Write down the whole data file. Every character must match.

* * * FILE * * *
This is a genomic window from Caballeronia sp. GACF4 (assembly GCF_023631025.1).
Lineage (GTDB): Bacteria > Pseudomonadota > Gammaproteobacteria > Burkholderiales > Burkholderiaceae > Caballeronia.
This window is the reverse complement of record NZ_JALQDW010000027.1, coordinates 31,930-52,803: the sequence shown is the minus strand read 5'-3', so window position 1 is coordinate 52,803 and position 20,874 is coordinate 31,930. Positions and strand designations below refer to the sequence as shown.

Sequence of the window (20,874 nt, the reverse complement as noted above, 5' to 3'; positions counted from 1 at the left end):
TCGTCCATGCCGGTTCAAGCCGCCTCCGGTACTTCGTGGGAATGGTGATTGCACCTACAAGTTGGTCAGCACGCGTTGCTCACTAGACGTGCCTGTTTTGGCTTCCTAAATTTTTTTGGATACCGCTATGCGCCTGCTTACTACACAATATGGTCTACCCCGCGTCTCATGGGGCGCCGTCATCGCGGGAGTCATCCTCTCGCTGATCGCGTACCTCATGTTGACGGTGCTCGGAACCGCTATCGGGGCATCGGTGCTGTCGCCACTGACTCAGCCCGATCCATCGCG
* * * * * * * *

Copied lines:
This is a genomic window from Caballeronia sp. GACF4 (assembly GCF_023631025.1).
Lineage (GTDB): Bacteria > Pseudomonadota > Gammaproteobacteria > Burkholderiales > Burkholderiaceae > Caballeronia.
This window is the reverse complement of record NZ_JALQDW010000027.1, coordinates 31,930-52,803: the sequence shown is the minus strand read 5'-3', so window position 1 is coordinate 52,803 and position 20,874 is coordinate 31,930. Positions and strand designations below refer to the sequence as shown.

Sequence of the window (20,874 nt, the reverse complement as noted above, 5' to 3'; positions counted from 1 at the left end):
TCGTCCATGCCGGTTCAAGCCGCCTCCGGTACTTCGTGGGAATGGTGATTGCACCTACAAGTTGGTCAGCACGCGTTGCTCACTAGACGTGCCTGTTTTGGCTTCCTAAATTTTTTTGGATACCGCTATGCGCCTGCTTACTACACAATATGGTCTACCCCGCGTCTCATGGGGCGCCGTCATCGCGGGAGTCATCCTCTCGCTGATCGCGTACCTCATGTTGACGGTGCTCGGAACCGCTATCGGGGCATCGGTGCTGTCGCCACTGACTCAGCCCGATCCATCGCG